In the 1960s, America made 95% of its own clothes. Today, that figure is 3%. America outsources production to third world countries, where the cost of living and therefore the cost of production – the wages of workers – are cheaper. Creating jobs is one positive point about the industry. Workers like those in Bangladesh or Mumbai are in need of jobs, and the garment industry can offer better conditions than some alternatives. A garment factory will provide base skills, economy and growth to a desperately impoverished area.

However, the pressure of fast fashion creates competition between factories. Every brand wants the lowest cost of production in order to get the lowest price on the high street. If one factory can’t make the clothes cheaply enough the brand will turn to another, meaning that factories are constantly competing for business, squeezing as much as they can out of their workers, and cutting wages and corners. This leads to disaster, as it did in April 2013.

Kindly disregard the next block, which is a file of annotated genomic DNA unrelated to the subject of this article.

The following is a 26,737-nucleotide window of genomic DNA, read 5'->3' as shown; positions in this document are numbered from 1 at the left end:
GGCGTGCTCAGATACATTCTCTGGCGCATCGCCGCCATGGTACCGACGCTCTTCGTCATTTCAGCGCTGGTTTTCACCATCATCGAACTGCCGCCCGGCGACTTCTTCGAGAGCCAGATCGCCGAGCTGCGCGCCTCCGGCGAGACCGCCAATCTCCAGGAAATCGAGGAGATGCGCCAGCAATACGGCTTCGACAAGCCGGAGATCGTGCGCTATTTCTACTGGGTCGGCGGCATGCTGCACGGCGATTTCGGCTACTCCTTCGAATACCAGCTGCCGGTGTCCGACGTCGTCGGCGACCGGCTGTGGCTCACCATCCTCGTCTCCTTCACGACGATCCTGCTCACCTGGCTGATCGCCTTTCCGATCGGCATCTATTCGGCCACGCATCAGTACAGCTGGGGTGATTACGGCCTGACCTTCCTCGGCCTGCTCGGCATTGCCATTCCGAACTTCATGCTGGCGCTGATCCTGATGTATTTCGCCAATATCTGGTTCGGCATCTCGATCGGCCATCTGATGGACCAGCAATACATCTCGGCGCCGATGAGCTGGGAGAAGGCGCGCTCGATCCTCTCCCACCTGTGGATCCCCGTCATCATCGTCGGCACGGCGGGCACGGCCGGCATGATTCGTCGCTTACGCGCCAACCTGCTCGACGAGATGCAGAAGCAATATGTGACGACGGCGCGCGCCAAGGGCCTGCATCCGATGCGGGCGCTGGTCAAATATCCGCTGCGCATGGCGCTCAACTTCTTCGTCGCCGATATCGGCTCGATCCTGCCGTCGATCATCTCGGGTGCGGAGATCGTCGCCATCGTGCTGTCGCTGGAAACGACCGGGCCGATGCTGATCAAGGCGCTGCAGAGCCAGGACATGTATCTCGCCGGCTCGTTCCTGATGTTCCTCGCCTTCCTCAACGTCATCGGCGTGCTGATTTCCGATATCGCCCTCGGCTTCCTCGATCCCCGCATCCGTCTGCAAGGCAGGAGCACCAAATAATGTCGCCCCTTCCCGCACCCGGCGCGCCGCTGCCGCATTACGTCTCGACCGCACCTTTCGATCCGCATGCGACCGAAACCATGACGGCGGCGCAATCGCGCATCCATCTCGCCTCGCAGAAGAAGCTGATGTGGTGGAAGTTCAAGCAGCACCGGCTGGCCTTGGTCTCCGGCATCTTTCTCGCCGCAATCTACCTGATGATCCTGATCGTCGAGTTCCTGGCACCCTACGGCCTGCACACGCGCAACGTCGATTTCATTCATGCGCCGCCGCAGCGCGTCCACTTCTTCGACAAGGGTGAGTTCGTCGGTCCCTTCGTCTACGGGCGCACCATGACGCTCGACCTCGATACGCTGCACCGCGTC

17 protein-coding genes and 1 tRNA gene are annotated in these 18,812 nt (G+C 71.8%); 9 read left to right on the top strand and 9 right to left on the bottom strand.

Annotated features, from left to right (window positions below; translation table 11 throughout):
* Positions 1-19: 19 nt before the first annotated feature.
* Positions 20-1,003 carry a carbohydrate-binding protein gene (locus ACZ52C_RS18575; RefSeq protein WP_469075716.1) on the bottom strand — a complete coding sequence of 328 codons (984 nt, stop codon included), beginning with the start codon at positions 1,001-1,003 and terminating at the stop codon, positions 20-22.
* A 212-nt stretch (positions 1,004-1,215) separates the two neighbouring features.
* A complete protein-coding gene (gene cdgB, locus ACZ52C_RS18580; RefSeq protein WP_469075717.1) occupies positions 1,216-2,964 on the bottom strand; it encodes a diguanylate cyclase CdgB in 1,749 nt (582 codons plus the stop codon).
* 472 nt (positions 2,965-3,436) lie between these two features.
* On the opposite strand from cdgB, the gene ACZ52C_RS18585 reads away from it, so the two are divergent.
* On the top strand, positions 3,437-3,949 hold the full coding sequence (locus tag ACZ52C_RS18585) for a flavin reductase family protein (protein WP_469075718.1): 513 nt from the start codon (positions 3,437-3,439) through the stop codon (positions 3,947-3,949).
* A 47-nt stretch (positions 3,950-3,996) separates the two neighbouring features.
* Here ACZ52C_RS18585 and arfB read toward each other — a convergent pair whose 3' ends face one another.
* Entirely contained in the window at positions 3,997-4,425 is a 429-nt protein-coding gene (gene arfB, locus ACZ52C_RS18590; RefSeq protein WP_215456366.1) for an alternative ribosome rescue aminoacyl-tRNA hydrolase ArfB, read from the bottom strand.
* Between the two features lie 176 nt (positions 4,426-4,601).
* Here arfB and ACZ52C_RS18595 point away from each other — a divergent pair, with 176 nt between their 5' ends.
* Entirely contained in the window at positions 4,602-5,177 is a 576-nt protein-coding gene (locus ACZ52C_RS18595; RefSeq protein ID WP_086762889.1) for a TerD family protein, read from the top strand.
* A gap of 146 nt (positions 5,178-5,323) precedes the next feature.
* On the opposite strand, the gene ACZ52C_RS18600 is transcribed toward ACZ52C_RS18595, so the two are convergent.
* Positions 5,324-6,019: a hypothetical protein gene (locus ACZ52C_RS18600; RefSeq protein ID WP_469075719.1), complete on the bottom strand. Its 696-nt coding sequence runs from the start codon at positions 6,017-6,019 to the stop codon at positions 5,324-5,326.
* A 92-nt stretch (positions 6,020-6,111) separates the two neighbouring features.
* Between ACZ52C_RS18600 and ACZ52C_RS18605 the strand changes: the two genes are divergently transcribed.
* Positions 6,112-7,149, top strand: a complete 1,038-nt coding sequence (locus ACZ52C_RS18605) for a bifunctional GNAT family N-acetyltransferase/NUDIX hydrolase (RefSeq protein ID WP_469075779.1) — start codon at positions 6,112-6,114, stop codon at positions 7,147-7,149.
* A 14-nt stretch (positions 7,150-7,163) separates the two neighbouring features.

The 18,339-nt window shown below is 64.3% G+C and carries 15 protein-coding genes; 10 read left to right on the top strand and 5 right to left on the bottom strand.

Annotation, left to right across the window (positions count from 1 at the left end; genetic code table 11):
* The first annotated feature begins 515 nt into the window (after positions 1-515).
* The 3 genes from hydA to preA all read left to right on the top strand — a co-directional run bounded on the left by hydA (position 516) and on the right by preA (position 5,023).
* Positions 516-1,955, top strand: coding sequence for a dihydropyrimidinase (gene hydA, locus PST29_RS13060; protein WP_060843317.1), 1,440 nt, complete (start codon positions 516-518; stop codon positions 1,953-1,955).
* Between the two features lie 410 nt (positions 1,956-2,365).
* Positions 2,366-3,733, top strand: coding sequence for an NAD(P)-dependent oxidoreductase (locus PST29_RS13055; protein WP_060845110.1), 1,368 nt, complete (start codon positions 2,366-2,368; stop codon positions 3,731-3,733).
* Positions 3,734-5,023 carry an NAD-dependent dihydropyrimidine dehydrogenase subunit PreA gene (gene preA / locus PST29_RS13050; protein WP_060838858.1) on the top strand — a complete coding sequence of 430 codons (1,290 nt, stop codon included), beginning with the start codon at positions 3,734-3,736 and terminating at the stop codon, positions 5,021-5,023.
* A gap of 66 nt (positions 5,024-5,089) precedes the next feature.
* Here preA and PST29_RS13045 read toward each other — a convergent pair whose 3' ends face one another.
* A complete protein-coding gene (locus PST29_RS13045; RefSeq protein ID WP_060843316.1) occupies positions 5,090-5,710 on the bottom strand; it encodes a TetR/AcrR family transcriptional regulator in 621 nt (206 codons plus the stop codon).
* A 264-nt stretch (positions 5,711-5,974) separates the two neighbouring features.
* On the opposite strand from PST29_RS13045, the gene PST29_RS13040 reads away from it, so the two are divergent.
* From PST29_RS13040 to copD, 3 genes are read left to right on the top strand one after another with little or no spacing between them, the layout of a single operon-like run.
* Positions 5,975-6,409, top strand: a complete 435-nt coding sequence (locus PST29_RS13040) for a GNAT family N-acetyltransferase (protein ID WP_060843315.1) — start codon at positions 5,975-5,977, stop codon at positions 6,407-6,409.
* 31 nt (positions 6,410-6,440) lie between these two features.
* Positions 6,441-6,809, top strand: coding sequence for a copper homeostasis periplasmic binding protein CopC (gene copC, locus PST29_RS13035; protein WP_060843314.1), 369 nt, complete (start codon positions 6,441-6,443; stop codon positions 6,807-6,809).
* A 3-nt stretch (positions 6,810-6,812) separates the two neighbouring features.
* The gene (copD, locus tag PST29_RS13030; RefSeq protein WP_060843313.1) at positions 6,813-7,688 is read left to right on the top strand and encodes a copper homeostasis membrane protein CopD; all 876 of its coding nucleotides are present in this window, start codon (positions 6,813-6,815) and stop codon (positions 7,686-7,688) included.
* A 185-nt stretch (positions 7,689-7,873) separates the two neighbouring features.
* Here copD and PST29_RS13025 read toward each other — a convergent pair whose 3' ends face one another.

Of course, there is also the environmental side to the fashion industry. Cotton production has become a huge, chemical-fuelled industry that, whilst generating economy, has also put strains on the land and the people who farm it. Most of the cotton we wear today is chemically engineered to be able to retain more chemicals and pesticides and resist failure. And once again, most of the production is outsourced to poorer countries. The Punjab region is the biggest producer of chemically engineered cotton in India and has suffered immensely for this title. Birth defects, cancers and mental illness are rife in the surrounding farming villages. One report stated that 70 to 80 children in every village suffer from mental retardation or physical handicaps. The villagers can’t afford treatment so have had to accept that their children will die.